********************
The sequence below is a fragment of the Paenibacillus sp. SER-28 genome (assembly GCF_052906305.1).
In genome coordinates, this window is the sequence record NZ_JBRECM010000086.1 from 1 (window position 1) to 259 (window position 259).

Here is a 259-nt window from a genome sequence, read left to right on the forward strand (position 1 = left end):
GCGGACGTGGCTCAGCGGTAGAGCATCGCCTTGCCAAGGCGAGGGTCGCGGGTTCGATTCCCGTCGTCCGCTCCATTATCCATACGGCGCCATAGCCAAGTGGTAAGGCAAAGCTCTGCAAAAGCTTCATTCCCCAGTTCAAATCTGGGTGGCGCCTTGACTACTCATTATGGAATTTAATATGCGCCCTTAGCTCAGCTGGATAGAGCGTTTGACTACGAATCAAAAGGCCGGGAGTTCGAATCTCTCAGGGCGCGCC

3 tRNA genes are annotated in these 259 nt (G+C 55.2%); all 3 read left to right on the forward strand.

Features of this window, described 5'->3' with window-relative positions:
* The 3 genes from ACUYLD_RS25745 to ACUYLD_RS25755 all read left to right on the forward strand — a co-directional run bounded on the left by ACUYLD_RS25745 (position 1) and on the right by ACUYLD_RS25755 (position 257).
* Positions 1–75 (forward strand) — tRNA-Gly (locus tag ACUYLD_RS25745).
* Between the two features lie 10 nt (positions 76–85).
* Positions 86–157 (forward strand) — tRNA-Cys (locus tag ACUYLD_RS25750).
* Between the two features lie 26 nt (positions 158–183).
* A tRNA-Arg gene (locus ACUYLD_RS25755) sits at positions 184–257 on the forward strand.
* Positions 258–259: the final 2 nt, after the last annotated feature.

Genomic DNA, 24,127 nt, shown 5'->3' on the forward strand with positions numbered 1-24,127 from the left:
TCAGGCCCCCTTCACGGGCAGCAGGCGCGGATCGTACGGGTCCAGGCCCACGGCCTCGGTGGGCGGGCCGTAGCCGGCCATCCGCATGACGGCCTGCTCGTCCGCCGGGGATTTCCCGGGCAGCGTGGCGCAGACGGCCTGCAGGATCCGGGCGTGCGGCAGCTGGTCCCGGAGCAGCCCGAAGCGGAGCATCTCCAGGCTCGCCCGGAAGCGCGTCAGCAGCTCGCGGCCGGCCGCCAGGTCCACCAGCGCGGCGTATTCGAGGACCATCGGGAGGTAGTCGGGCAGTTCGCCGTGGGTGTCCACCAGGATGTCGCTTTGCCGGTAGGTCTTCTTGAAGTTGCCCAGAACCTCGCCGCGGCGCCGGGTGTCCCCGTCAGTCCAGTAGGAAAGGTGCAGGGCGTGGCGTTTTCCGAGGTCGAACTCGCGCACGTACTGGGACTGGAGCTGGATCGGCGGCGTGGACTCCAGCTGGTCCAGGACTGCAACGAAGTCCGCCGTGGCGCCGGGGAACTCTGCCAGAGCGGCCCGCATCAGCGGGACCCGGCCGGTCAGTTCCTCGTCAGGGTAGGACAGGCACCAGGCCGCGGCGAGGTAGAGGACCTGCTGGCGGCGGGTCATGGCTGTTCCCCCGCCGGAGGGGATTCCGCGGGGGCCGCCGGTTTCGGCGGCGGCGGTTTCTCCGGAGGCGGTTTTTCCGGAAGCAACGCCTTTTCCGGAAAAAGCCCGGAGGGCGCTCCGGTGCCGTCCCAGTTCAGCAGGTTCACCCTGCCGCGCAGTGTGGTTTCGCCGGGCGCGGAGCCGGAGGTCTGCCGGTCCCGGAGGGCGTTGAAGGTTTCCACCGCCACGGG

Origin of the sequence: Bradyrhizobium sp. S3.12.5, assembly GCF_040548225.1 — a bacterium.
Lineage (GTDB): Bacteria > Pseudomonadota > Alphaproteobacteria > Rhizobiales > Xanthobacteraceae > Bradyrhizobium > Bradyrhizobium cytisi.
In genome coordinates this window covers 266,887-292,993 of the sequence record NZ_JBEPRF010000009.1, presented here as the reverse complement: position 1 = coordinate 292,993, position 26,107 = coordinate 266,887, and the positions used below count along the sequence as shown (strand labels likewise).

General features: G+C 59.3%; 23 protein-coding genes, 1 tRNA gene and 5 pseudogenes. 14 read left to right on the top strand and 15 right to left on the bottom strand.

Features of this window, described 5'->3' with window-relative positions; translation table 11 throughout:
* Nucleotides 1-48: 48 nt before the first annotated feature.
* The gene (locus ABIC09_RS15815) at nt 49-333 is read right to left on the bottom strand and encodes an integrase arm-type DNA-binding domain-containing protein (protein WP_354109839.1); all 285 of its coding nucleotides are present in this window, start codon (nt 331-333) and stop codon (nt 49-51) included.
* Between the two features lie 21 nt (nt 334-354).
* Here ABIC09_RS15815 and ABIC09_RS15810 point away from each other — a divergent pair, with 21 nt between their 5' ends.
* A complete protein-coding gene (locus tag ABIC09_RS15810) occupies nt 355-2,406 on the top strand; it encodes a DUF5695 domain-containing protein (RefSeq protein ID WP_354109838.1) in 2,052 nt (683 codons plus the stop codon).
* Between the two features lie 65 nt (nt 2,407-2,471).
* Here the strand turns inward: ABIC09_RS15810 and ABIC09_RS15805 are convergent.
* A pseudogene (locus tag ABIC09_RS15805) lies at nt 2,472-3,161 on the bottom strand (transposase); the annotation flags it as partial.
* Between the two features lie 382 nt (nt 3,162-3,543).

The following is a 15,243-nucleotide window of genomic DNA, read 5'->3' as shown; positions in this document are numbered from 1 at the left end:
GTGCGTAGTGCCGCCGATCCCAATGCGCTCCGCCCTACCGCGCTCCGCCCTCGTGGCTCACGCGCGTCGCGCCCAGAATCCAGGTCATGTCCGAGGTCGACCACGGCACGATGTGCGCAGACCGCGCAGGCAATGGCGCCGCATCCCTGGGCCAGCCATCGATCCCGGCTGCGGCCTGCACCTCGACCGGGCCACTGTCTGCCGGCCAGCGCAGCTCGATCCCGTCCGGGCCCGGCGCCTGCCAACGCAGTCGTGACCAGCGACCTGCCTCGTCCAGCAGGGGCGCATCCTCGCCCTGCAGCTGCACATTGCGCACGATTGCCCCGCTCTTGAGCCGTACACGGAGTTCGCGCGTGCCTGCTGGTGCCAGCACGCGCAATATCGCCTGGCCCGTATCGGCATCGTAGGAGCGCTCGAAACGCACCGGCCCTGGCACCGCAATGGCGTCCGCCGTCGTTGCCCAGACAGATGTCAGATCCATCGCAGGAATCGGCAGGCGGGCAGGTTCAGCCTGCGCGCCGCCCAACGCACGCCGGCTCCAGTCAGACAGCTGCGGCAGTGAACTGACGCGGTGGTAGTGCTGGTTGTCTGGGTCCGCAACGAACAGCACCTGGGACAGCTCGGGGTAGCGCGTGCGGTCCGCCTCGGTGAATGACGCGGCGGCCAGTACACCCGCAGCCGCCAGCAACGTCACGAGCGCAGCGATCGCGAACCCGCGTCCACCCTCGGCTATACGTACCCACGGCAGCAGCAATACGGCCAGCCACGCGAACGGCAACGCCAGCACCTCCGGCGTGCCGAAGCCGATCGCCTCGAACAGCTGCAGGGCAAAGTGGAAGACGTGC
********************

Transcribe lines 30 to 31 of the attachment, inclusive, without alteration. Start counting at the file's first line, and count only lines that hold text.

The following is a 15,243-nucleotide window of genomic DNA, read 5'->3' as shown; positions in this document are numbered from 1 at the left end:
GTGCGTAGTGCCGCCGATCCCAATGCGCTCCGCCCTACCGCGCTCCGCCCTCGTGGCTCACGCGCGTCGCGCCCAGAATCCAGGTCATGTCCGAGGTCGACCACGGCACGATGTGCGCAGACCGCGCAGGCAATGGCGCCGCATCCCTGGGCCAGCCATCGATCCCGGCTGCGGCCTGCACCTCGACCGGGCCACTGTCTGCCGGCCAGCGCAGCTCGATCCCGTCCGGGCCCGGCGCCTGCCAACGCAGTCGTGACCAGCGACCTGCCTCGTCCAGCAGGGGCGCATCCTCGCCCTGCAGCTGCACATTGCGCACGATTGCCCCGCTCTTGAGCCGTACACGGAGTTCGCGCGTGCCTGCTGGTGCCAGCACGCGCAATATCGCCTGGCCCGTATCGGCATCGTAGGAGCGCTCGAAACGCACCGGCCCTGGCACCGCAATGGCGTCCGCCGTCGTTGCCCAGACAGATGTCAGATCCATCGCAGGAATCGGCAGGCGGGCAGGTTCAGCCTGCGCGCCGCCCAACGCACGCCGGCTCCAGTCAGACAGCTGCGGCAGTGAACTGACGCGGTGGTAGTGCTGGTTGTCTGGGTCCGCAACGAACAGCACCTGGGACAGCTCGGGGTAGCGCGTGCGGTCCGCCTCGGTGAATGACGCGGCGGCCAGTACACCCGCAGCCGCCAGCAACGTCACGAGCGCAGCGATCGCGAACCCGCGTCCACCCTCGGCTATACGTACCCACGGCAGCAGCAATACGGCCAGCCACGCGAACGGCAACGCCAGCACCTCCGGCGTGCCGAAGCCGATCGCCTCGAACAGCTGCAGGGCAAAGTGGAAGACGTGC